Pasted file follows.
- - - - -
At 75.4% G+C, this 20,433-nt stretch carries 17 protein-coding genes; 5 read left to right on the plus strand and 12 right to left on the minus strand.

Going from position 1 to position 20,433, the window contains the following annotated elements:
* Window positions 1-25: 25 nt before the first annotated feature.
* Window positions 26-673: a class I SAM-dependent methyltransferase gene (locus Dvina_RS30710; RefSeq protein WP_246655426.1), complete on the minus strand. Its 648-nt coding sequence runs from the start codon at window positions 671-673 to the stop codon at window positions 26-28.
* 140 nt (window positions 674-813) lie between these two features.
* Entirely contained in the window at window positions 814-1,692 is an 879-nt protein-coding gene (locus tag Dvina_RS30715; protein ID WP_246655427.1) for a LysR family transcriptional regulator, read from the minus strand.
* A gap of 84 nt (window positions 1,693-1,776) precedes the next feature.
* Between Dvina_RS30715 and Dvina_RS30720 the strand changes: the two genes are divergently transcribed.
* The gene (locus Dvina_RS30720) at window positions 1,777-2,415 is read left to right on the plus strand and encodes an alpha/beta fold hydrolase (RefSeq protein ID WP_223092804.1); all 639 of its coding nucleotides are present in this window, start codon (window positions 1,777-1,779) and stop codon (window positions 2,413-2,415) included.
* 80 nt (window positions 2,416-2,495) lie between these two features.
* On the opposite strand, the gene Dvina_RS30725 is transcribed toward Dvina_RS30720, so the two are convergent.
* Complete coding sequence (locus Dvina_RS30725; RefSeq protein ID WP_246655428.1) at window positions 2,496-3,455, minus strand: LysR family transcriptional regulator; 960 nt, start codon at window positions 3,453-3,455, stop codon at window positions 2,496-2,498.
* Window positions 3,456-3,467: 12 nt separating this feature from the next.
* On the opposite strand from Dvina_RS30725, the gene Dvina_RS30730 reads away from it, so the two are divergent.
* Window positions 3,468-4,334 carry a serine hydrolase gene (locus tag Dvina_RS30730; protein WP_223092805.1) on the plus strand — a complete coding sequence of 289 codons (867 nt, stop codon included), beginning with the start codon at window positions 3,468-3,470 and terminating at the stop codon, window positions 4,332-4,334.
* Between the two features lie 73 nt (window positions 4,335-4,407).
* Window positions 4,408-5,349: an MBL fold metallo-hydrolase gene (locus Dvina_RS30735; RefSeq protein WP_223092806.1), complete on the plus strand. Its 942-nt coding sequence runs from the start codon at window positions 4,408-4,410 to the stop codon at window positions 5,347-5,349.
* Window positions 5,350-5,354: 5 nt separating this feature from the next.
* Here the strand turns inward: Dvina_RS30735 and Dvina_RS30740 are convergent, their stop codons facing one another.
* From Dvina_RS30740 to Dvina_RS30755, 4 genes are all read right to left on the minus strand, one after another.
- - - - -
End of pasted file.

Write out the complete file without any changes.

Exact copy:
At 75.4% G+C, this 20,433-nt stretch carries 17 protein-coding genes; 5 read left to right on the plus strand and 12 right to left on the minus strand.

Going from position 1 to position 20,433, the window contains the following annotated elements:
* Window positions 1-25: 25 nt before the first annotated feature.
* Window positions 26-673: a class I SAM-dependent methyltransferase gene (locus Dvina_RS30710; RefSeq protein WP_246655426.1), complete on the minus strand. Its 648-nt coding sequence runs from the start codon at window positions 671-673 to the stop codon at window positions 26-28.
* 140 nt (window positions 674-813) lie between these two features.
* Entirely contained in the window at window positions 814-1,692 is an 879-nt protein-coding gene (locus tag Dvina_RS30715; protein ID WP_246655427.1) for a LysR family transcriptional regulator, read from the minus strand.
* A gap of 84 nt (window positions 1,693-1,776) precedes the next feature.
* Between Dvina_RS30715 and Dvina_RS30720 the strand changes: the two genes are divergently transcribed.
* The gene (locus Dvina_RS30720) at window positions 1,777-2,415 is read left to right on the plus strand and encodes an alpha/beta fold hydrolase (RefSeq protein ID WP_223092804.1); all 639 of its coding nucleotides are present in this window, start codon (window positions 1,777-1,779) and stop codon (window positions 2,413-2,415) included.
* 80 nt (window positions 2,416-2,495) lie between these two features.
* On the opposite strand, the gene Dvina_RS30725 is transcribed toward Dvina_RS30720, so the two are convergent.
* Complete coding sequence (locus Dvina_RS30725; RefSeq protein ID WP_246655428.1) at window positions 2,496-3,455, minus strand: LysR family transcriptional regulator; 960 nt, start codon at window positions 3,453-3,455, stop codon at window positions 2,496-2,498.
* Window positions 3,456-3,467: 12 nt separating this feature from the next.
* On the opposite strand from Dvina_RS30725, the gene Dvina_RS30730 reads away from it, so the two are divergent.
* Window positions 3,468-4,334 carry a serine hydrolase gene (locus tag Dvina_RS30730; protein WP_223092805.1) on the plus strand — a complete coding sequence of 289 codons (867 nt, stop codon included), beginning with the start codon at window positions 3,468-3,470 and terminating at the stop codon, window positions 4,332-4,334.
* Between the two features lie 73 nt (window positions 4,335-4,407).
* Window positions 4,408-5,349: an MBL fold metallo-hydrolase gene (locus Dvina_RS30735; RefSeq protein WP_223092806.1), complete on the plus strand. Its 942-nt coding sequence runs from the start codon at window positions 4,408-4,410 to the stop codon at window positions 5,347-5,349.
* Window positions 5,350-5,354: 5 nt separating this feature from the next.
* Here the strand turns inward: Dvina_RS30735 and Dvina_RS30740 are convergent, their stop codons facing one another.
* From Dvina_RS30740 to Dvina_RS30755, 4 genes are all read right to left on the minus strand, one after another.